Full steam ahead for historic railway

It’s full steam ahead for Tasmania’s historic West Coast Wilderness Railway

DEUTZ is helping to keep Tasmania’s historic West Coast Wilderness Railway on track with two generators at either end of the scenic route.

Railway officials purchased two DEUTZ DPS33DB Gensets to ensure that its stations in Queenstown and Strahan are never without power. Both are installed and ready to provide backup power for the railway and the local community if needed.

The railway’s electrician, Peter Dalton, sourced the generators via Penske Australia Launceston Branch Manager Alan Woods, who has been Tasmania’s DEUTZ dealer for six years.

Generator housing has been constructed to ensure the DEUTZ DPS33DB Gensets blend with station surroundings

They will provide backup power for station administration, cafes, and gift shops. Queenstown Station also houses the West Coast Wilderness Railway Museum.

The stunning 124-year-old route meanders through ancient rainforest that reflects the region’s rich history. Its tourist service, which is now owned by the Tasmanian Government, began in 2000.

The train stops at historic stations that offer activities including adventure sports such as mountain biking and rafting, a rainforest walk, gold panning, wild honey tastings and amazing photo opportunities.

West Coast Wilderness Railway General Manager Anthony Brown says the generators will offer peace of mind knowing that the café, museum, computer bookings and lights can operate if mains power is lost.

While power outages aren’t common, they can happen at inconvenient times.

“We’re now self-sufficient and can keep our essential services operating,” Anthony says.

“We can also support the community as we’re running a business where we’re part of the community.”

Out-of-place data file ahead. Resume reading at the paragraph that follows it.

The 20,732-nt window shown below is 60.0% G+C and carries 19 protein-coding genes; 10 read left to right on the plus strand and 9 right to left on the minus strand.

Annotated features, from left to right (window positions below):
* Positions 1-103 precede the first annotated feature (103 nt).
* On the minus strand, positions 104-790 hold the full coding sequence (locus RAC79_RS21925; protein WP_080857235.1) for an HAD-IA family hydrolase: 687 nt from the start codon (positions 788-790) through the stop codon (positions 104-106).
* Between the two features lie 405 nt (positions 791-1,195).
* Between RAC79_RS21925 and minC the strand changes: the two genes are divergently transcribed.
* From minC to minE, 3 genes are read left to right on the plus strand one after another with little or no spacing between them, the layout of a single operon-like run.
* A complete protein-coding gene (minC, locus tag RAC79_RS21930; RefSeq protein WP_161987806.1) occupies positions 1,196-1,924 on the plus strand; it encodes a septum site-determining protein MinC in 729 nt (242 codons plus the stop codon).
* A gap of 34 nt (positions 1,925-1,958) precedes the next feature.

Due to COVID-19, the railway shut for six months, resuming in a COVID-safe manner from September 2020. Thanks to the support of the local and wider Tasmanian community, it was booked out for weeks after re-opening.

DEUTZ generators were chosen to power the WCWR stations at Queenstown and at Regatta Point, Strahan.

“It’s been a challenge but everyone else has had a challenge as well,” Anthony says. “The future is still very strong. The west coast is known for its topography. The views are incredible.”

Three of the five original steam trains imported from Glasgow for the railway still operate, along with two 1950s diesel engines.

Penske Australia distributes commercial vehicles, diesel engines, gas engines, and power systems. It also offers professional truck rental and leasing services.

The DEUTZ generator sits at the end of an unused platform behind an historic corrugated iron shed at Queenstown. The smaller Strachan version is painted green to blend into the yard outside.

Visit West Coast Wilderness Railway website

Making railway history

For the train buffs, Tasmania’s West Coast Wilderness Railway is also known for its association with Dr Roman Abt, a Swiss engineer, inventor and entrepreneur who invented the Rack and Pinion Railway.

Dr Abt developed the rack and pinion design inspired by the cogs of a clock. It involved a third central rail of solid bars with vertical teeth that engaged with small cogwheels – known as piston wheels – on the underside of the locomotive engine.

This enabled trains to haul loads up steeper hillsides and created a braking effect on the downhill side. It was also safe, and cheaper than earlier systems.

The Abt system spread all over the world, including to remote western Tasmania.